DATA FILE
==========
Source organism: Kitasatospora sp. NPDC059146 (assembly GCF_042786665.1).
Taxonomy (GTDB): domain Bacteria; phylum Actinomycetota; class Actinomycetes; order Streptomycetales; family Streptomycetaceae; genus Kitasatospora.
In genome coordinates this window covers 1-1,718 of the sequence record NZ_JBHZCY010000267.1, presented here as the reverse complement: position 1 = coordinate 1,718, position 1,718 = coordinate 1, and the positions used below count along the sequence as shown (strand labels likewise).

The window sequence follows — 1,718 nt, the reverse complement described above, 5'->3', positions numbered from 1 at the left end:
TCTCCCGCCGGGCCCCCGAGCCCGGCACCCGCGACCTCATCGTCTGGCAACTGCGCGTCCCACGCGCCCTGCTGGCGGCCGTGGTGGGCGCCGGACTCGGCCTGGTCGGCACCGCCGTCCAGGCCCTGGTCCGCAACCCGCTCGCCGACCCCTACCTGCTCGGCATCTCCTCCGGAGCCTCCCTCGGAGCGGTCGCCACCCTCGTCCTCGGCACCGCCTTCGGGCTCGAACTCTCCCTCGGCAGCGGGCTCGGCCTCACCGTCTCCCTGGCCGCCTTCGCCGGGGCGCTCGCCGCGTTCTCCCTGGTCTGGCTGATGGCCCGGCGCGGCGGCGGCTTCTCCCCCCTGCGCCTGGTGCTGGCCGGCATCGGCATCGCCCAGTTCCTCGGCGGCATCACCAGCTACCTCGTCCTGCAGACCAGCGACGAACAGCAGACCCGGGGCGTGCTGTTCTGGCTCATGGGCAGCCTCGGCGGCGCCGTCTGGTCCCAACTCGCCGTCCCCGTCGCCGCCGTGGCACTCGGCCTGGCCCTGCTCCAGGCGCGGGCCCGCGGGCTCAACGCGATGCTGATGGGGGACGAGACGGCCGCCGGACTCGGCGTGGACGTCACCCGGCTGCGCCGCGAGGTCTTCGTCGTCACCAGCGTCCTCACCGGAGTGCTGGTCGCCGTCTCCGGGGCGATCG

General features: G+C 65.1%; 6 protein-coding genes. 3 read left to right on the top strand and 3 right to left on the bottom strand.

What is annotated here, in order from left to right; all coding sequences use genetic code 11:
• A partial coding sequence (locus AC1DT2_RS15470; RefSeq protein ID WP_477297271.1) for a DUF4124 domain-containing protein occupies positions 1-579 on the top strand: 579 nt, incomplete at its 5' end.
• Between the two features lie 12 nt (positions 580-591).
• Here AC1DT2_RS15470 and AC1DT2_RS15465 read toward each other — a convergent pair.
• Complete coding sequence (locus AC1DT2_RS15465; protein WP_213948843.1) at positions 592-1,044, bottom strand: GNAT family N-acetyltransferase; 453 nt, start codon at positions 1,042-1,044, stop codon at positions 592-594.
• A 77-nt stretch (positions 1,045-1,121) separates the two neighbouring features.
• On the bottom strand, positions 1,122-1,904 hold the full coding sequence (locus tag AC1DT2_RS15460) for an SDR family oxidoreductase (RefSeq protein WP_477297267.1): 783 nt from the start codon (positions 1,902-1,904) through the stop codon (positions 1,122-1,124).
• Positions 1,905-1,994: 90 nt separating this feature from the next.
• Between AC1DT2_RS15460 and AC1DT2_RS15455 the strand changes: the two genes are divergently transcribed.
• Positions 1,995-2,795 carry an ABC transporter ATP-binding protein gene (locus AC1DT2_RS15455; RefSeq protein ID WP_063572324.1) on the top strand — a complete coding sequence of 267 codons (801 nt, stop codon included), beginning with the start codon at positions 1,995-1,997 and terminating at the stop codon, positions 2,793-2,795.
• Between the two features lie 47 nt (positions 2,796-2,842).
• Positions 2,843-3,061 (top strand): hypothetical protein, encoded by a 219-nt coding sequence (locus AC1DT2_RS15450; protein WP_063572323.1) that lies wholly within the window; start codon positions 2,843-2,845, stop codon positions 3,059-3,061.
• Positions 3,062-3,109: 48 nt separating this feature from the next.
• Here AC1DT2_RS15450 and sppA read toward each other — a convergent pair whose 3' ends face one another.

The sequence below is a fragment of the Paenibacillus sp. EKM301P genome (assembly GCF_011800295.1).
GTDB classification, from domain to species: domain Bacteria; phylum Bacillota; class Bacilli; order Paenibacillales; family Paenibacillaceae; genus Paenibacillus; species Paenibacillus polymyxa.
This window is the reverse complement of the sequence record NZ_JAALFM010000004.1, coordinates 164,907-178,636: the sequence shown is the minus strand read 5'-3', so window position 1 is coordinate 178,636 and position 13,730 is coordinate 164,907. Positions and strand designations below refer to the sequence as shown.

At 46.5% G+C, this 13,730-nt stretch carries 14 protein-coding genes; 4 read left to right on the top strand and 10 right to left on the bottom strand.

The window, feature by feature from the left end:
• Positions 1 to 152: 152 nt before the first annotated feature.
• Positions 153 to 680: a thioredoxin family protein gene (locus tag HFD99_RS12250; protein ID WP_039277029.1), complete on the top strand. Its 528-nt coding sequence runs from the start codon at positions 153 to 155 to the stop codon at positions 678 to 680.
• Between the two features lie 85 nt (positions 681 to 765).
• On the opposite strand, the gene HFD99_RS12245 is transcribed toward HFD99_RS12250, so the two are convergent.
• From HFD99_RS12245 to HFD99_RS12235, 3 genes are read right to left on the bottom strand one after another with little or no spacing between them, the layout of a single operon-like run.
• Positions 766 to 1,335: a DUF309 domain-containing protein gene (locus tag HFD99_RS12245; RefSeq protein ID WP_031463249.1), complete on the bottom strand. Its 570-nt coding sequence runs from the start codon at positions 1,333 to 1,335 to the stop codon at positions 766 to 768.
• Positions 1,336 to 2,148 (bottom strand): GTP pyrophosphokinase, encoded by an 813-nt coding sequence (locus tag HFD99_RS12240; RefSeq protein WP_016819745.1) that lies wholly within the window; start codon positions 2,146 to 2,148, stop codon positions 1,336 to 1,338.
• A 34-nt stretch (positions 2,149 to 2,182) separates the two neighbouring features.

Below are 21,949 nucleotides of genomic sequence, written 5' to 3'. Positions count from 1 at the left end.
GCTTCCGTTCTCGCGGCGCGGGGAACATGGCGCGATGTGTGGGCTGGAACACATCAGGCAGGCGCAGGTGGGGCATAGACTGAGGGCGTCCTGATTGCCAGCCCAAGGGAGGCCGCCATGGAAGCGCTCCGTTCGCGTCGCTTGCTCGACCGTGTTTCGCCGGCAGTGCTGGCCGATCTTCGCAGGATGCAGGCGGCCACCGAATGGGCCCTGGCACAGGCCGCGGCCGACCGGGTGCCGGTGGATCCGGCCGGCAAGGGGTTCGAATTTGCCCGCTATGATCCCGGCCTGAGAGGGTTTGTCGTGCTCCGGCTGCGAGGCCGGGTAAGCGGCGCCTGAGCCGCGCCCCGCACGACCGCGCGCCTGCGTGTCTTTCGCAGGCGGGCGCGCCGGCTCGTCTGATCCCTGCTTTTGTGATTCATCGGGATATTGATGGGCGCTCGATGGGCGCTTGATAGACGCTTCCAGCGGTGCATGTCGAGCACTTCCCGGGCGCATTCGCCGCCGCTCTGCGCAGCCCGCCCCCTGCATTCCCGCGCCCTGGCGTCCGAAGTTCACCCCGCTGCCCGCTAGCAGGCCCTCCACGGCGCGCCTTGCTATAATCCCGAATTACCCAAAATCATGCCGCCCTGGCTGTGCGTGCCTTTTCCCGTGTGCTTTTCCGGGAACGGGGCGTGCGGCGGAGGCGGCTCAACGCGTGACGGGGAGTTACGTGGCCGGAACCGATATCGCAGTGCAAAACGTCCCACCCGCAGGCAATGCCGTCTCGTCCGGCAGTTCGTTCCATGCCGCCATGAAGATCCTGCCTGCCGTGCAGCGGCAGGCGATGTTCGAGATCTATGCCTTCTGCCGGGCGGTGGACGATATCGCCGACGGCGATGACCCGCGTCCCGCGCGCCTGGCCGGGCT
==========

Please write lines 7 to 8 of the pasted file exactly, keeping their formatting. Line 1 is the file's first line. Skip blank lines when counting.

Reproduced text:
What is annotated here, in order from left to right; all coding sequences use genetic code 11:
• A partial coding sequence (locus AC1DT2_RS15470; RefSeq protein ID WP_477297271.1) for a DUF4124 domain-containing protein occupies positions 1-579 on the top strand: 579 nt, incomplete at its 5' end.